The data reflected above are subject to errors in detail. The Soviet budget contains unspecified space and atomic energy elements, for example. Trying to make dollar comparisons of two dissimilar economies is, in addition, hazardous at best. Furthermore, our accounting for US incremental costs of the war represents approximations. But despite such vagaries, a clear central point remains. The Soviet Union, by [Page 760] avoiding direct and substantial involvement in Southeast Asia, has been able to avail itself of other defense alternatives and resource uses our war involvement makes increasingly difficult for us. The gap in the respective USSR/US opportunities is, furthermore, widening as long as (a) USSR defense budgets stay level or increase, (b) USSR aid to North Vietnam stays relatively low, (c) US defense budgets decrease, and (d) US involvement in Southeast Asia stays relatively high.

North Vietnam receives, as noted, almost all of the war material it needs from the Soviet Union—and Red China. Manpower losses for North Vietnam have been heavy, an estimated 800,000 dead or permanently disabled since 1960. However, North Vietnam has enough manpower to sustain the current rate of losses almost indefinitely and to absorb heavier casualties, such as those suffered during 1968, for many years. Since the NVA/VC have great control over the level of combat in the South, and therefore the number of casualties they sustain, they could continue the present level of the conflict almost indefinitely. Given this situation and the intolerable costs and risks posed by a broadened general conflict, military victory in South Vietnam continues to be impossible.

B. Enemy Infiltration and Logistics Flow

In February I reported that, according to our best estimates, the enemy’s force accessions through infiltration were expected over the next 4–5 months to average about 4,500 men per month. That estimate still looks reasonably valid, though the data are subject to error. What is agreed is that the enemy’s force accessions are now, and are expected to continue, well below the level needed to maintain even a constant force level.

We have, during the past two years, made an extensive effort to slow down the flow of men and supplies moving through Laos into South Vietnam. During the past year, the number of attack sorties against the Ho Chi Minh Trail has almost doubled, from 5,700 per month in the 1967–1968 dry season to 10,000 per month. Currently we are expending about 40,000 tons of air ordnance per month in Laos and a total of over 110,000 tons per month in all of Southeast Asia.

Despite these efforts, the flow of supplies through Laos appears to be substantially higher this year than last. Unfortunately, we do not know how many supplies the NVA/VA actually have available to them in South Vietnam or how this may compare with previous supply positions. Our lack of an estimate stems from our uncertain knowledge of (a) the supplies needed to keep the logistic system going, (b) the status of the supply flow through Cambodia, or in by sea, and (c) the total amount of supplies we have destroyed in Laos and South Vietnam.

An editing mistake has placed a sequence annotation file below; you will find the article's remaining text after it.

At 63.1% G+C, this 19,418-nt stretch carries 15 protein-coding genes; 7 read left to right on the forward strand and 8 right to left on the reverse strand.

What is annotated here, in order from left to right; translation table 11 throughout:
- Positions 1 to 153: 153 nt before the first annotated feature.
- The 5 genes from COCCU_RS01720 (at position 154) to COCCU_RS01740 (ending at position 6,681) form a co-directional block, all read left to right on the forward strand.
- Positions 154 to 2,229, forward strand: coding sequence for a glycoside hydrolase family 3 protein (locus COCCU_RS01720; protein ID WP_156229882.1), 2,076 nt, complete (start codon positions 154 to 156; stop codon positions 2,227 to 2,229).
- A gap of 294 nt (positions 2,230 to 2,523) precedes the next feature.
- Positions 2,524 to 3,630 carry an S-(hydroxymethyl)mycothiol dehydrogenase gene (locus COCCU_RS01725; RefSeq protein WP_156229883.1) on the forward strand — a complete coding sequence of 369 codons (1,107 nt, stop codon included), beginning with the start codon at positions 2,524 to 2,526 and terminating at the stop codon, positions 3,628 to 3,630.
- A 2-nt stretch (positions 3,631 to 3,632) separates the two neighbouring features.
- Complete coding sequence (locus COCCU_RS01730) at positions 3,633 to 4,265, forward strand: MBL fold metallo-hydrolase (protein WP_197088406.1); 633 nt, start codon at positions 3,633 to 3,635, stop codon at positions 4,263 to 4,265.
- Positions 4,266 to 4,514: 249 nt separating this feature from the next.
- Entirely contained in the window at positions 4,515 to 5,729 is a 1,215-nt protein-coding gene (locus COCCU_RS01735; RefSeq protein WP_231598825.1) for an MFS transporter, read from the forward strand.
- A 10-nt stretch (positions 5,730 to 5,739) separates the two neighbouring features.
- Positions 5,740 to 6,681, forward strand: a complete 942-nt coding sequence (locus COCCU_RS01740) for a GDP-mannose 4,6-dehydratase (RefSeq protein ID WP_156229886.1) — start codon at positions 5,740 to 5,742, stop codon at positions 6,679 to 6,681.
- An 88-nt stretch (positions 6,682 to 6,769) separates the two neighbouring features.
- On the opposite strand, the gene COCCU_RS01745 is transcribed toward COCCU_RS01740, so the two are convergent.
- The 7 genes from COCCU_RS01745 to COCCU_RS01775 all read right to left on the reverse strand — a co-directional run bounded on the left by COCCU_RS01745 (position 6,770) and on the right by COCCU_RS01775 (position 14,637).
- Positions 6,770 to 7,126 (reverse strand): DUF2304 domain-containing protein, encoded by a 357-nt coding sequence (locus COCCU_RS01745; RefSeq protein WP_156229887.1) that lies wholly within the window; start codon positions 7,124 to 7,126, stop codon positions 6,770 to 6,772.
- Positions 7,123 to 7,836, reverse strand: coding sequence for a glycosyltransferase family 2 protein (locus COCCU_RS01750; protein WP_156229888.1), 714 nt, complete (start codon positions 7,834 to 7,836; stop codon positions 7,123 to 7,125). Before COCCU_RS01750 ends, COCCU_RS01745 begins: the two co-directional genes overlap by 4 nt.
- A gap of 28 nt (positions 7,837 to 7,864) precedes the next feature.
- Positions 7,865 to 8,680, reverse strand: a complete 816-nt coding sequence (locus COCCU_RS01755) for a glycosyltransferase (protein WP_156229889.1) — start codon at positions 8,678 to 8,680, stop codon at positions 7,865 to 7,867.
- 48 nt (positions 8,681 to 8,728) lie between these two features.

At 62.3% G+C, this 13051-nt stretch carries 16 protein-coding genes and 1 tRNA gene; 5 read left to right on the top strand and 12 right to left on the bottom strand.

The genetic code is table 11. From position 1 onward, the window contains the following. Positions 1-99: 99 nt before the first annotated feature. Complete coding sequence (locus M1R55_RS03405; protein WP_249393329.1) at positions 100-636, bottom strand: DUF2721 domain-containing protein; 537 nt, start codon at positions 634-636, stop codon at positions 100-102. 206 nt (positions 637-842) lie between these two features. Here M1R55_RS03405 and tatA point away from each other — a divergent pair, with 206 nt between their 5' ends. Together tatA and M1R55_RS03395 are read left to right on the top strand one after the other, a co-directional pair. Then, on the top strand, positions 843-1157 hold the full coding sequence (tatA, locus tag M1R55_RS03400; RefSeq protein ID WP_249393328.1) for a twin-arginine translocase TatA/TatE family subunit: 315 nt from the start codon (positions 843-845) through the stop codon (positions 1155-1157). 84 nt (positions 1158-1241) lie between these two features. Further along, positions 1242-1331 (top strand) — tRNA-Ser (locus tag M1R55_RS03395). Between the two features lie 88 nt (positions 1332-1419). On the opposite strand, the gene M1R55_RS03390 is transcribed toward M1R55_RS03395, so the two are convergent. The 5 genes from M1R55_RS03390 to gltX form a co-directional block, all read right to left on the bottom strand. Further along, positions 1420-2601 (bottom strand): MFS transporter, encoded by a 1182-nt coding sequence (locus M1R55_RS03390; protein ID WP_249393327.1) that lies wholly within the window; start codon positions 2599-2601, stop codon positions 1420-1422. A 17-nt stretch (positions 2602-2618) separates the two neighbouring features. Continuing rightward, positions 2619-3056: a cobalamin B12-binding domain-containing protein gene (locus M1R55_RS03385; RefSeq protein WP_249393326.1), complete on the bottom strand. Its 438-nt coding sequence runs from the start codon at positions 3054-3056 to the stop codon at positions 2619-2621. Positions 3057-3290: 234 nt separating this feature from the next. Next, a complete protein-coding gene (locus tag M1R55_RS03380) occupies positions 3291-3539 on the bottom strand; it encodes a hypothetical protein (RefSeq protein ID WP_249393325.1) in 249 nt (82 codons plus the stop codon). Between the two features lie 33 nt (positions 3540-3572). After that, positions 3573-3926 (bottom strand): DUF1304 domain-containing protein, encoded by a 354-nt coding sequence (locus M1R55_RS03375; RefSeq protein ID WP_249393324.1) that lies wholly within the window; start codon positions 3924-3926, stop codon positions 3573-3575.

[Page 761]

We do not know why the flow of supplies has increased while the levels of troops and combat activity have decreased. The enemy may be replacing his stocks, which probably were depleted during the last wet season. The supplies might be intended for a new campaign, but the continued low level of troop infiltration is evidence to the contrary. It is also possible that the enemy is simply stockpiling supplies as a hedge against future needs, for example, anticipation of difficulty in moving supplies through Cambodia.

C. Security and Pacification

Security improved greatly in the rural areas last year. I am encouraged that this progress was made despite our redeployments. However, the VC infrastructure is still intact—although frequently of reduced quality—and many of the social and economic problems which create support for the insurgency are still unsolved. I do not believe that military forces can achieve much further progress in pacification. Further gains in pacification will require more effective police forces, land reform, refugee resettlement, and economic development, as well as the planned expansion in territorial forces. Training of the new territorial units continues ahead of schedule, an encouraging sign.

II. Major Problems Affecting South Vietnam

Although our Vietnamization policy has been successful so far, its future success is tied, inter alia, to two primary factors. The first is NVA/VC actions. As indicated above, they can escalate the hostilities when they wish. The second is a set of basic South Vietnamese problems which could seriously affect their ability to take over the war.

A. Political Problems

The political situation is still unstable. Although the war is becoming increasingly a political struggle, the South Vietnamese government is not well prepared to meet this challenge. While the South Vietnamese military forces are responding to the military equipment and advice we are providing, the government’s programs for countering the political challenge are still weak. For example, the Phoenix program to destroy the VC infrastructure is making little progress. The upcoming election for the Senate and the 1971 elections for President could weaken the government as various factions compete for power. The government needs to increase its base of popular support. I receive persistent reports that the government does not effectively communicate its goals to the people, and that it likewise does not effectively respond to the needs of the people. While the recent Chau affair may not seriously have damaged President Thieu’s popularity and effectiveness in South Vietnam, the affair is symptomatic of Thieu’s insensitivity to issues that cause a bad reaction in the United States.